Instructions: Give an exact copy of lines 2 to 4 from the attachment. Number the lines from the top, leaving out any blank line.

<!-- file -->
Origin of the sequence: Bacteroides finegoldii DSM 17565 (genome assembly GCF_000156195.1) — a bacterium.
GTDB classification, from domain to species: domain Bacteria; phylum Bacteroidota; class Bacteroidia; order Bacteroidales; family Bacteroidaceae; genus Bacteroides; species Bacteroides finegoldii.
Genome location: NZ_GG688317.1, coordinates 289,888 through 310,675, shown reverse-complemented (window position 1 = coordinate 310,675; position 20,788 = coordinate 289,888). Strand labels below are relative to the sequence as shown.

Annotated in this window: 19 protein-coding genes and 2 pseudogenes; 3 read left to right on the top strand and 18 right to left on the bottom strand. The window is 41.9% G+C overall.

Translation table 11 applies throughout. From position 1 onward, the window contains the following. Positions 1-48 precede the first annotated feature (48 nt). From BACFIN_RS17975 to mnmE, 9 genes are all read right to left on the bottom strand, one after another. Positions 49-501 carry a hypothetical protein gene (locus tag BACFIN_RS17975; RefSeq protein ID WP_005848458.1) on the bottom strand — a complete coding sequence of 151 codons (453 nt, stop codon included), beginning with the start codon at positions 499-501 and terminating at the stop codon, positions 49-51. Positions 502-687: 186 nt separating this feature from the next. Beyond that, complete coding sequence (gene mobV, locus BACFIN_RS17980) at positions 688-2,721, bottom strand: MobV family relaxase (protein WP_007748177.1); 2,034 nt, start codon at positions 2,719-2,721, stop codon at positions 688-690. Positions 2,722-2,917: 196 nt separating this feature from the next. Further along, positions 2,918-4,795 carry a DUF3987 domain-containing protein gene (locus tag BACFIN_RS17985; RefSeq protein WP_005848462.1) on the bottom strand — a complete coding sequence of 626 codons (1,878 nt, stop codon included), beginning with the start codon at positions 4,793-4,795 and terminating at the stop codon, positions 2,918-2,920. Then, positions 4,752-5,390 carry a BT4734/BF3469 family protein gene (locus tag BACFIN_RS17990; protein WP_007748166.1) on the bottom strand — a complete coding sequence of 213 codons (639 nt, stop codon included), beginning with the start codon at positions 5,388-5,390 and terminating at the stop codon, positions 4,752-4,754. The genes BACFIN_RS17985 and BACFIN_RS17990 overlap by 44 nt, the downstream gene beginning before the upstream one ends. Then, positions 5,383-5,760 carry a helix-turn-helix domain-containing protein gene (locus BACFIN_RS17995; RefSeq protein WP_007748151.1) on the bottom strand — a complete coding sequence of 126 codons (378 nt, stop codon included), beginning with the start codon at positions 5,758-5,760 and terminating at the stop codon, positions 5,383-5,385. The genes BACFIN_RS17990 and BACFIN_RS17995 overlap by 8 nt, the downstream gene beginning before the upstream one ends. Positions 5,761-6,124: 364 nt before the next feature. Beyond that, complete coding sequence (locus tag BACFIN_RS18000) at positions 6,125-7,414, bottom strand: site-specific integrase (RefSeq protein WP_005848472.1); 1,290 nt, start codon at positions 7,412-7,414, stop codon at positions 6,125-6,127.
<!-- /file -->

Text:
GTDB classification, from domain to species: domain Bacteria; phylum Bacteroidota; class Bacteroidia; order Bacteroidales; family Bacteroidaceae; genus Bacteroides; species Bacteroides finegoldii.
Genome location: NZ_GG688317.1, coordinates 289,888 through 310,675, shown reverse-complemented (window position 1 = coordinate 310,675; position 20,788 = coordinate 289,888). Strand labels below are relative to the sequence as shown.

Annotated in this window: 19 protein-coding genes and 2 pseudogenes; 3 read left to right on the top strand and 18 right to left on the bottom strand. The window is 41.9% G+C overall.